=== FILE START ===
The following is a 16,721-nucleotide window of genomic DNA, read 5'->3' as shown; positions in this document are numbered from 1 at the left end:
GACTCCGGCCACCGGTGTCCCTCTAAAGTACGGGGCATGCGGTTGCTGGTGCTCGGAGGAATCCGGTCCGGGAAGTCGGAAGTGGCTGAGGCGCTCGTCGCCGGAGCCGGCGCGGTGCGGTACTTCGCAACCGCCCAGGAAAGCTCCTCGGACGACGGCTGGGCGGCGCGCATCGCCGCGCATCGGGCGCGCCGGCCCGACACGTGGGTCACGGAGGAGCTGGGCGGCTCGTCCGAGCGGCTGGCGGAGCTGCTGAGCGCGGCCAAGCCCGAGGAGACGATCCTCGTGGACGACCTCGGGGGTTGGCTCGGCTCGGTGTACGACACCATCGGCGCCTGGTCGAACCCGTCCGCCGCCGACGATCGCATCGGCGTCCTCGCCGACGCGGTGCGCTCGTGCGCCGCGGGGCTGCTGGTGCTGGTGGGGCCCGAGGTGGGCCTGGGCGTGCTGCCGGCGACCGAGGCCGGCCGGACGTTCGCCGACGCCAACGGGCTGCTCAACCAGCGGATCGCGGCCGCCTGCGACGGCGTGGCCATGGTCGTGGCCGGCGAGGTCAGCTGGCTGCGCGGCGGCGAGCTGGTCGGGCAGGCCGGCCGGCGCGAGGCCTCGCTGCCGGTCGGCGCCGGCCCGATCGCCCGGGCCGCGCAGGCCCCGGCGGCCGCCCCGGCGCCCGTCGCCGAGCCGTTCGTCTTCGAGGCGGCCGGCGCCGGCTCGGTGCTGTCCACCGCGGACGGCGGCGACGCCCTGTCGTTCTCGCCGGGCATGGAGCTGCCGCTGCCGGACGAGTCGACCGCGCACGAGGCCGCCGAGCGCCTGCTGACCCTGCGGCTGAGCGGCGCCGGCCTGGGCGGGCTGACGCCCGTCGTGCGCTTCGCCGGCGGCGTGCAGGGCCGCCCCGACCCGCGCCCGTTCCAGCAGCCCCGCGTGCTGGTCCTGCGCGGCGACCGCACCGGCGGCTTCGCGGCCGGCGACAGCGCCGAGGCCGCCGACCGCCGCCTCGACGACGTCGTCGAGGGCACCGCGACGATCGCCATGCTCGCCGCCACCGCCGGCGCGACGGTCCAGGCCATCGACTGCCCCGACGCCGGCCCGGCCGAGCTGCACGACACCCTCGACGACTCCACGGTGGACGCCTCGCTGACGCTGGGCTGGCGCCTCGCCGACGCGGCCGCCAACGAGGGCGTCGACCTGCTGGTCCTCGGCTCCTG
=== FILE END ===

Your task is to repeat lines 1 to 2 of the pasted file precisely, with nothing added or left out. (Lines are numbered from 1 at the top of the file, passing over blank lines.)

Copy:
The following is a 16,721-nucleotide window of genomic DNA, read 5'->3' as shown; positions in this document are numbered from 1 at the left end:
GACTCCGGCCACCGGTGTCCCTCTAAAGTACGGGGCATGCGGTTGCTGGTGCTCGGAGGAATCCGGTCCGGGAAGTCGGAAGTGGCTGAGGCGCTCGTCGCCGGAGCCGGCGCGGTGCGGTACTTCGCAACCGCCCAGGAAAGCTCCTCGGACGACGGCTGGGCGGCGCGCATCGCCGCGCATCGGGCGCGCCGGCCCGACACGTGGGTCACGGAGGAGCTGGGCGGCTCGTCCGAGCGGCTGGCGGAGCTGCTGAGCGCGGCCAAGCCCGAGGAGACGATCCTCGTGGACGACCTCGGGGGTTGGCTCGGCTCGGTGTACGACACCATCGGCGCCTGGTCGAACCCGTCCGCCGCCGACGATCGCATCGGCGTCCTCGCCGACGCGGTGCGCTCGTGCGCCGCGGGGCTGCTGGTGCTGGTGGGGCCCGAGGTGGGCCTGGGCGTGCTGCCGGCGACCGAGGCCGGCCGGACGTTCGCCGACGCCAACGGGCTGCTCAACCAGCGGATCGCGGCCGCCTGCGACGGCGTGGCCATGGTCGTGGCCGGCGAGGTCAGCTGGCTGCGCGGCGGCGAGCTGGTCGGGCAGGCCGGCCGGCGCGAGGCCTCGCTGCCGGTCGGCGCCGGCCCGATCGCCCGGGCCGCGCAGGCCCCGGCGGCCGCCCCGGCGCCCGTCGCCGAGCCGTTCGTCTTCGAGGCGGCCGGCGCCGGCTCGGTGCTGTCCACCGCGGACGGCGGCGACGCCCTGTCGTTCTCGCCGGGCATGGAGCTGCCGCTGCCGGACGAGTCGACCGCGCACGAGGCCGCCGAGCGCCTGCTGACCCTGCGGCTGAGCGGCGCCGGCCTGGGCGGGCTGACGCCCGTCGTGCGCTTCGCCGGCGGCGTGCAGGGCCGCCCCGACCCGCGCCCGTTCCAGCAGCCCCGCGTGCTGGTCCTGCGCGGCGACCGCACCGGCGGCTTCGCGGCCGGCGACAGCGCCGAGGCCGCCGACCGCCGCCTCGACGACGTCGTCGAGGGCACCGCGACGATCGCCATGCTCGCCGCCACCGCCGGCGCGACGGTCCAGGCCATCGACTGCCCCGACGCCGGCCCGGCCGAGCTGCACGACACCCTCGACGACTCCACGGTGGACGCCTCGCTGACGCTGGGCTGGCGCCTCGCCGACGCGGCCGCCAACGAGGGCGTCGACCTGCTGGTCCTCGGCTCCTG